The terms neuralgia and neuropathic pain are often confused or used interchangeably. Understandably, the line between the two can be blurry, and distinguishing between the two conditions can be confusing. So, what is the difference between neuralgia and neuropathic pain?
What is Neuralgia?
Neuralgia refers to specific diagnosable medical conditions caused by nerve damage or malfunction. These conditions can result from an injury, infection, or other underlying health conditions.
Neuralgia can be short-lived or chronic and can affect any part of the body. In most cases, the pain is felt along the path of the affected nerve but can also affect the organ(s) supplied by that nerve.
Trigeminal neuralgia: This is a sharp, shooting pain that occurs in the face. It’s often caused by compression of the trigeminal nerve (the fifth cranial nerve), which extends from the brain to the face. This nerve has three branches: ophthalmic, maxillary, and mandibular. Trigeminal neuralgia mainly affects the maxillary or mandibular branch, causing pain in the cheek, jaw, or teeth.
Postherpetic neuralgia: This is a common type of neuralgia that occurs after a person has had shingles. Shingles is caused by the varicella-zoster virus – the same virus that causes chickenpox. Postherpetic neuralgia can cause burning, stabbing, or aching pain that can last for months or even years after the shingles rash has gone away.
Occipital neuralgia: This is a sharp, shooting pain that affects the back of the head and neck. It is caused by compression or irritation of the occipital nerves, which run from the base of the skull to the top of the spine.
Intercostal neuralgia: This is a sharp, shooting pain that occurs along the ribs. It is caused by compression or irritation of the intercostal nerves, which are a group of nerves located just below the ribs. Symptoms include sharp pain that affects the upper abdomen, chest, or upper back.
Glossopharyngeal neuralgia: This is a rare condition that causes sudden, severe attacks of pain in the throat, tongue, and ear. It’s caused by compression or irritation of the glossopharyngeal nerve (the ninth cranial nerve), which is a large nerve that extends from the brain to the throat, tongue, and ear. Glossopharyngeal neuralgia is often caused by a tumor or other growth that presses on the nerve.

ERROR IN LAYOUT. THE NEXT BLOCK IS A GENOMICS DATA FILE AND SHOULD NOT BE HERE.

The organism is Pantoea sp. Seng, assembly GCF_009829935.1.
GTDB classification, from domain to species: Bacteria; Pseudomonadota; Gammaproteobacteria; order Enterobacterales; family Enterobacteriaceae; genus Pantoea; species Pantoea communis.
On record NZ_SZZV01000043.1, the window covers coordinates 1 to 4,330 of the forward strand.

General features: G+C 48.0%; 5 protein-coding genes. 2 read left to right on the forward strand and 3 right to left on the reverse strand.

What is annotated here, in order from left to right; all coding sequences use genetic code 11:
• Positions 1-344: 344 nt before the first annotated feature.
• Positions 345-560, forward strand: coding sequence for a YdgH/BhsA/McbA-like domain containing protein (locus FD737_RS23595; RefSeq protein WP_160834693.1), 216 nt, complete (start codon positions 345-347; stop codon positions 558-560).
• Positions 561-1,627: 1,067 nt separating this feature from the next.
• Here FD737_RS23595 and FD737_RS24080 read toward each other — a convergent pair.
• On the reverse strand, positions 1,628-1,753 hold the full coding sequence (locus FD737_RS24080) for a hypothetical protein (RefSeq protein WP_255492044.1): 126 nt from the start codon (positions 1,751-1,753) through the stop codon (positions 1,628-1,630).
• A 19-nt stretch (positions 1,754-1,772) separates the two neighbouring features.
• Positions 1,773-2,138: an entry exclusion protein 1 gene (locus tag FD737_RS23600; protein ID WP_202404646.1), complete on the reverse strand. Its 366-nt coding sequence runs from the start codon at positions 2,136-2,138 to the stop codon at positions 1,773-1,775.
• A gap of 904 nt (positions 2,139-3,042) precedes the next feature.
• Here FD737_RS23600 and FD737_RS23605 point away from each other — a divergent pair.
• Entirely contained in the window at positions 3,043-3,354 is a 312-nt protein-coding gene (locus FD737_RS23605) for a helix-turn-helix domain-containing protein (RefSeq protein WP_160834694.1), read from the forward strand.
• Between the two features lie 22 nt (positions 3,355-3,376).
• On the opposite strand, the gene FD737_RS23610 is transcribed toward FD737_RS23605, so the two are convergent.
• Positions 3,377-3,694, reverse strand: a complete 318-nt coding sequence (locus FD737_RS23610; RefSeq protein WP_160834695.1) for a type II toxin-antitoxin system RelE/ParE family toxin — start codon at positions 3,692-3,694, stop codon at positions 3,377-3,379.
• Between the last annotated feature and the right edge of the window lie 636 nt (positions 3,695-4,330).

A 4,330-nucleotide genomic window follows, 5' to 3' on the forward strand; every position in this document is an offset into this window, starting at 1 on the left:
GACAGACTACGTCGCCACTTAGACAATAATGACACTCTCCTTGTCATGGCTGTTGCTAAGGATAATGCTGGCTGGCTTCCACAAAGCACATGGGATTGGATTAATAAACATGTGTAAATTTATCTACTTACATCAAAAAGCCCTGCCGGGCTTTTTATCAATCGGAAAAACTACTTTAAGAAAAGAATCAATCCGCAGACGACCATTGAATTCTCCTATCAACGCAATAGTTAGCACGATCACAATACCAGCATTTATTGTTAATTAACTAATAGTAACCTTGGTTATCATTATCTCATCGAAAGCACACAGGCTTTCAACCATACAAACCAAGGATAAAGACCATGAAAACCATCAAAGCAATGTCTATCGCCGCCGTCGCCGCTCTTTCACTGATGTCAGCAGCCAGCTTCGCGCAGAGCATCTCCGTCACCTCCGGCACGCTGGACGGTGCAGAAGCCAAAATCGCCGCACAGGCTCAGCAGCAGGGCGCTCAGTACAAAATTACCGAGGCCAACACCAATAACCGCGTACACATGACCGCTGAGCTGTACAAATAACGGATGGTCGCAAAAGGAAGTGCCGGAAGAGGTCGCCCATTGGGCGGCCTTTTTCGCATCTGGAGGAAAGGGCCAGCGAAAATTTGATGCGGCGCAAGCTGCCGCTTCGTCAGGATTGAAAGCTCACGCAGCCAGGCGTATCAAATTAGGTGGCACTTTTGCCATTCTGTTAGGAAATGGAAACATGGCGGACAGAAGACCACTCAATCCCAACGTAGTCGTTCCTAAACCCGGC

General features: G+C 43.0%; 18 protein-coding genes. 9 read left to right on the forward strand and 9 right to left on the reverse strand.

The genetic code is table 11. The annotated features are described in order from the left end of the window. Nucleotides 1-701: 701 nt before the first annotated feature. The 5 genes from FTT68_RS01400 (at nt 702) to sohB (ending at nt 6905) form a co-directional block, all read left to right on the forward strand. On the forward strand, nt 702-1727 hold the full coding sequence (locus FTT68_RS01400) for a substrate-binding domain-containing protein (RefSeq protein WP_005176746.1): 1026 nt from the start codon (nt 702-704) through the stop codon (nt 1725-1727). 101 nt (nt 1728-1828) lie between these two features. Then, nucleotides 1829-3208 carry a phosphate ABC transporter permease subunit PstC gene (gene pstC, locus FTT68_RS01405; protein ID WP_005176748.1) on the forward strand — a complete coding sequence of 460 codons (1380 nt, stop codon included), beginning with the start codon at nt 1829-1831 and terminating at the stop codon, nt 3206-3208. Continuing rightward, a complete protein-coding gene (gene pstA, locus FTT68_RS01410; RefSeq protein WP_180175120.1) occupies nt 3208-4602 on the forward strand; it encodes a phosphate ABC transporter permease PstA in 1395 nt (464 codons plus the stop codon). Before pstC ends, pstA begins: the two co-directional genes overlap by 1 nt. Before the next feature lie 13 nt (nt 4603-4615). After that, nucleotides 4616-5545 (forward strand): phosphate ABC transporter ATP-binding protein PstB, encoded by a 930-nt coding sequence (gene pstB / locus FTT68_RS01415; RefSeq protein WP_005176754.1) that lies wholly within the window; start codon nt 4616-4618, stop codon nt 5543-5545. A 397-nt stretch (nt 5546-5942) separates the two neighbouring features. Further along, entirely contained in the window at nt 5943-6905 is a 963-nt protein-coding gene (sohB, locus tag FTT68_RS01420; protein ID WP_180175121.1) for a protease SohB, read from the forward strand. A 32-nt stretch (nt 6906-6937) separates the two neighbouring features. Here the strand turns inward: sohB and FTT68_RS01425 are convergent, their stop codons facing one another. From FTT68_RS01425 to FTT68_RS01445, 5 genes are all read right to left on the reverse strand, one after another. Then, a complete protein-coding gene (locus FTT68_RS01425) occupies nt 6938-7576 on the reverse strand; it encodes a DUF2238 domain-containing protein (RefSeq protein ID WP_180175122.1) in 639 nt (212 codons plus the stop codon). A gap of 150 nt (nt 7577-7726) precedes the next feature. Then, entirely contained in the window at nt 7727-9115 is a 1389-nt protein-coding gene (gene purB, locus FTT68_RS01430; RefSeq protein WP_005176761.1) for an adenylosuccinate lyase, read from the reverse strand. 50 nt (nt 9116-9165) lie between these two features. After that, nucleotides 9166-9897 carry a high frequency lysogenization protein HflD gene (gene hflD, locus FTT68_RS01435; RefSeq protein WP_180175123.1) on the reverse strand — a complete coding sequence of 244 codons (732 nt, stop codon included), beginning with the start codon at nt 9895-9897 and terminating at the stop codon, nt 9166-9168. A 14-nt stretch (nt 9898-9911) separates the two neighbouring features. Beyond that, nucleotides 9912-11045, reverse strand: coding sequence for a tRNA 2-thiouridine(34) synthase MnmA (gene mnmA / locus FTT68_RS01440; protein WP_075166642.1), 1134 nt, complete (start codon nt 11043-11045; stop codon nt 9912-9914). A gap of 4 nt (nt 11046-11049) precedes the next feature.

What is Neuropathic Pain?
Unlike neuralgia, neuropathic pain is not a diagnosable medical condition but rather a general term used to describe a full range of pain conditions caused by nerve damage, irritation, or dysfunction. Essentially, any type of pain caused by abnormal function of the nervous system can be classified as neuropathic pain, including neuralgia.
Common symptoms of neuropathic pain include:
- Burning sensations
- Sharp, shooting, or electric-like pain
- Pain that feels like it’s coming from inside the body
- Pain that is worse at night or with temperature changes
Neuralgia and Neuropathic Pain Treatment
Since neuralgia and neuropathic pain are both caused by damage to or dysfunction of the nervous system, treatments tend to overlap. Common treatments for neuralgia and neuropathic pain include:
Over-the-counter pain relievers, such as ibuprofen or acetaminophen, can help relieve mild to moderate pain. For more severe pain, your doctor may prescribe more potent pain relievers, such as opioids or antidepressants. Ketamine infusions and nerve blocks are also used to manage severe or treatment-resistant nerve pain.
In some cases, surgery may be necessary to correct nerve damage and alleviate pain. For instance, surgery may be required to remove a tumor that is pressing on a nerve or relieve pressure on a compressed nerve. Surgery procedures for nerve-related pain include nerve decompression, rhizotomy, and cordotomy.
Neuropathic pain is a general term used to describe all pain conditions caused by damage to or dysfunction of the nervous system, one of which is neuralgia. In most cases, neuropathic pain can be effectively managed with conservative treatments like medication and physical therapy. However, in some cases, more aggressive treatment like surgery may be necessary.